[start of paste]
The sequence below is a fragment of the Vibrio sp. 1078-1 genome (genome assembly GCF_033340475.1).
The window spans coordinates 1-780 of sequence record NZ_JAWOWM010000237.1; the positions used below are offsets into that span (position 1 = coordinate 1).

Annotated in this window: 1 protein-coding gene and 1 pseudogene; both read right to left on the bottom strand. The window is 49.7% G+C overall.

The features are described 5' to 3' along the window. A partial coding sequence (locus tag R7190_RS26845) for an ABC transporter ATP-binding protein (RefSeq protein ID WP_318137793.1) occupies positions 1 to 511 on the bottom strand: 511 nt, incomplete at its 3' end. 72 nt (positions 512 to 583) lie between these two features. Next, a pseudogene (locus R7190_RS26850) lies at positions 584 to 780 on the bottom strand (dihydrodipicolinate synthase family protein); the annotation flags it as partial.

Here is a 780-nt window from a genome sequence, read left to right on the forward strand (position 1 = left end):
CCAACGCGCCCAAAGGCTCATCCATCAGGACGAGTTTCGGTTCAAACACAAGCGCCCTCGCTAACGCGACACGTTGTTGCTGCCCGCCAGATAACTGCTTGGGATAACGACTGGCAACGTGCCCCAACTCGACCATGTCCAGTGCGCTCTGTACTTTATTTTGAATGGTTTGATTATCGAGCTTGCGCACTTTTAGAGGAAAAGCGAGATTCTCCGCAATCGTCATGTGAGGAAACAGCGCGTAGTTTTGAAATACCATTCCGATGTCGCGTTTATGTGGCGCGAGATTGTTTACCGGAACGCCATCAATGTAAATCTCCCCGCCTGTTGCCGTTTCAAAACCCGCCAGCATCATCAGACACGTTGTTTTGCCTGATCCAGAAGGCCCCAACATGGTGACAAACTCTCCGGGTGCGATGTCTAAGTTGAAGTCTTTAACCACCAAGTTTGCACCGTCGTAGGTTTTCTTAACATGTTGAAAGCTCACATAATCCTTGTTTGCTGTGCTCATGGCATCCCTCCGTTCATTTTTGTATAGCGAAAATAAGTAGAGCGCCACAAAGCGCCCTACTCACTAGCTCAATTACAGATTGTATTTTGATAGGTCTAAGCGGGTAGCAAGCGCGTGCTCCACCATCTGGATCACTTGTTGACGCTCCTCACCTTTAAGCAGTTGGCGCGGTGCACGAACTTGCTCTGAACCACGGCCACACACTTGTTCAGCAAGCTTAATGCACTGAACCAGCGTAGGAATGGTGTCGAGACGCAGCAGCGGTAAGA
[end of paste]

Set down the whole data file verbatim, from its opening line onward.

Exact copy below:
The sequence below is a fragment of the Vibrio sp. 1078-1 genome (genome assembly GCF_033340475.1).
The window spans coordinates 1-780 of sequence record NZ_JAWOWM010000237.1; the positions used below are offsets into that span (position 1 = coordinate 1).

Annotated in this window: 1 protein-coding gene and 1 pseudogene; both read right to left on the bottom strand. The window is 49.7% G+C overall.

The features are described 5' to 3' along the window. A partial coding sequence (locus tag R7190_RS26845) for an ABC transporter ATP-binding protein (RefSeq protein ID WP_318137793.1) occupies positions 1 to 511 on the bottom strand: 511 nt, incomplete at its 3' end. 72 nt (positions 512 to 583) lie between these two features. Next, a pseudogene (locus R7190_RS26850) lies at positions 584 to 780 on the bottom strand (dihydrodipicolinate synthase family protein); the annotation flags it as partial.

Here is a 780-nt window from a genome sequence, read left to right on the forward strand (position 1 = left end):
CCAACGCGCCCAAAGGCTCATCCATCAGGACGAGTTTCGGTTCAAACACAAGCGCCCTCGCTAACGCGACACGTTGTTGCTGCCCGCCAGATAACTGCTTGGGATAACGACTGGCAACGTGCCCCAACTCGACCATGTCCAGTGCGCTCTGTACTTTATTTTGAATGGTTTGATTATCGAGCTTGCGCACTTTTAGAGGAAAAGCGAGATTCTCCGCAATCGTCATGTGAGGAAACAGCGCGTAGTTTTGAAATACCATTCCGATGTCGCGTTTATGTGGCGCGAGATTGTTTACCGGAACGCCATCAATGTAAATCTCCCCGCCTGTTGCCGTTTCAAAACCCGCCAGCATCATCAGACACGTTGTTTTGCCTGATCCAGAAGGCCCCAACATGGTGACAAACTCTCCGGGTGCGATGTCTAAGTTGAAGTCTTTAACCACCAAGTTTGCACCGTCGTAGGTTTTCTTAACATGTTGAAAGCTCACATAATCCTTGTTTGCTGTGCTCATGGCATCCCTCCGTTCATTTTTGTATAGCGAAAATAAGTAGAGCGCCACAAAGCGCCCTACTCACTAGCTCAATTACAGATTGTATTTTGATAGGTCTAAGCGGGTAGCAAGCGCGTGCTCCACCATCTGGATCACTTGTTGACGCTCCTCACCTTTAAGCAGTTGGCGCGGTGCACGAACTTGCTCTGAACCACGGCCACACACTTGTTCAGCAAGCTTAATGCACTGAACCAGCGTAGGAATGGTGTCGAGACGCAGCAGCGGTAAGA